Earlier today, President of the European Jewish Congress (EJC) Dr. Moshe Kantor led a delegation to meet with Hungarian Prime Minister Viktor Orbán, President of the Council of the European Union, to discuss various issues of concern.
The Hungarian Prime Minister said that he saw eye-to-eye on many of the issues of importance to the European Jewish community that there will be an open door for the EJC on Jewish Affairs during Hungary’s presidency of the EU.
During the meeting in Brussels, Kantor raised the issue of the growing influence of the far-right in parts of Europe. He said that “extremist forces” are once again emerging from Europe and stressed the need for added vigilance. Kantor singled out the Hungarian far-right party Jobbik.
“Parties like Jobbik stand in direct opposition to the values of the European Union that Hungary now presides over. The EU presidency could be utilized as a great opportunity for Hungary to lead the way against all manifestations of extremism and hatred,” Kantor said. “This message of tolerance for the far-right expresses a deep intolerance for the Jewish community and other minorities.”
The EJC delegation and Prime Minister Orbán also reviewed the growth of anti-Semitism in parts of Europe.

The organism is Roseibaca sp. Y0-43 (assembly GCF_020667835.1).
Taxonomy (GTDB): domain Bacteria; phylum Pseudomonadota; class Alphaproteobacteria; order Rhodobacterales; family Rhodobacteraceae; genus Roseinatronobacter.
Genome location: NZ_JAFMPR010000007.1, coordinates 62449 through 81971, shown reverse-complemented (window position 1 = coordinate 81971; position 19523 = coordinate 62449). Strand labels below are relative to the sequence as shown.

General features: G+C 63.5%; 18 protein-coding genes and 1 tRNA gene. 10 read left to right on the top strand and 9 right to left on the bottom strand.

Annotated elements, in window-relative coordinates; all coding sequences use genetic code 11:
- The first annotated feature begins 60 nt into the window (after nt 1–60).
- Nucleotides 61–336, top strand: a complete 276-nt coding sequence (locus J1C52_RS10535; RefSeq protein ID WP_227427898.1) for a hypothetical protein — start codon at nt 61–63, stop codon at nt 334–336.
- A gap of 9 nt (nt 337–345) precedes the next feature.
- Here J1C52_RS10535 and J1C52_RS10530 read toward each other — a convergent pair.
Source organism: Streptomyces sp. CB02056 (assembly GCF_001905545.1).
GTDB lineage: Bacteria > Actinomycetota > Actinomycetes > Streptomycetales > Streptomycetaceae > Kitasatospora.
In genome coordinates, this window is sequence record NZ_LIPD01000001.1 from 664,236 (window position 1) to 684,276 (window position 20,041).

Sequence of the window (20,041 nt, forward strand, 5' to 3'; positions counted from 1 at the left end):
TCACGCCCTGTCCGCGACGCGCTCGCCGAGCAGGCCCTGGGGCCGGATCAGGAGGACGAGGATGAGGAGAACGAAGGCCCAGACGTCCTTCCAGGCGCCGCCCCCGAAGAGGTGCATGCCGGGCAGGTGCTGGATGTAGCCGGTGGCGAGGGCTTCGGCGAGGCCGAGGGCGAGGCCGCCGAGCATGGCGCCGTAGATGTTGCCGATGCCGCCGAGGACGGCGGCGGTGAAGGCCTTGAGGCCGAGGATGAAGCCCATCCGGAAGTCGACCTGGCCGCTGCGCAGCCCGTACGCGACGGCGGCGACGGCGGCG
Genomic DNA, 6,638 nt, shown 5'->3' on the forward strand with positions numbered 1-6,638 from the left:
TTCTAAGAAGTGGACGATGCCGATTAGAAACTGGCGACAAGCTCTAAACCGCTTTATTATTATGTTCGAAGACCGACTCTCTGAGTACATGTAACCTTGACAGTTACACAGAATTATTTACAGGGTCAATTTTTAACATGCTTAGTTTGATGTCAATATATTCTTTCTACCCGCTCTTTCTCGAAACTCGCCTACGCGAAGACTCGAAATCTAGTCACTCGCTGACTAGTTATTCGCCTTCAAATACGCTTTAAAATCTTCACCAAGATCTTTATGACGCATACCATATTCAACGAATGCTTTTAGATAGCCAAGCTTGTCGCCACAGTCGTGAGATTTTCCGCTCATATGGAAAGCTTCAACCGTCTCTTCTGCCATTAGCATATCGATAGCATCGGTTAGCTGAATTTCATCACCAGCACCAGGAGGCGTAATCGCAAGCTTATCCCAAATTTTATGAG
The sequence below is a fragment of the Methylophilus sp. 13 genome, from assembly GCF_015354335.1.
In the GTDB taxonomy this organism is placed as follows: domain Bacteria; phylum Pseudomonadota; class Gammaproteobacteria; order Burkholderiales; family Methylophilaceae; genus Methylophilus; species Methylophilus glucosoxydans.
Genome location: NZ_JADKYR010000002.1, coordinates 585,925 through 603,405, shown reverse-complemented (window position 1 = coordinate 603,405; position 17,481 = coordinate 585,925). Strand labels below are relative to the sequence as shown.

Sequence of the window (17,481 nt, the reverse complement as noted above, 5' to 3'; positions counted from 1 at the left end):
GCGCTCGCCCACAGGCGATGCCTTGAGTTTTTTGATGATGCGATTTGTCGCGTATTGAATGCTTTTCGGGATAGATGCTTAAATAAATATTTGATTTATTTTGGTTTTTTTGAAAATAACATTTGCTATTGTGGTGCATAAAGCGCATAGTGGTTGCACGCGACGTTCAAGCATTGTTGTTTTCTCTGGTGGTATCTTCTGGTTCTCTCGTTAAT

“Currently, there is a dramatic escalation in anti-Semitism in Europe. For the first time, perhaps since the Holocaust, Jews in Europe are feeling unsafe and in certain communities such as Malmo, Sweden, are leaving en masse,” Kantor told Prime Minister Orbán.
During the meeting described by both as positive, Kantor also discussed the New Anti-Semitism, attacking Israel as the nation state of the Jewish People, as akin to the classical older anti-Semitism.
“The Jewish right to self-determination should be unquestioned and unflinchingly supported, especially in Europe. Those who question its legitimacy and call for a campaign of boycott, divestment and sanctions against Israel should be seen by the European Union as unacceptable. Any call from an official body or organization for a boycott against Israel should be outlawed. Anything less is immoral and illegitimate,” Kantor said.
Prime Minister Orbán agreed with the EJC’s comparison of the New Anti-Semitism, in the form of an attack on Israel and classic anti-Semitism and said both are equally unacceptable. The Hungarian Prime Minister also expressed his opposition to the campaign assaulting Israel’s legitimacy.
Furthermore, in response to the concern about Hungary’s controversial new media law, Prime Minister Orbán explained that the new law is meant specifically to combat the propaganda of the extreme right.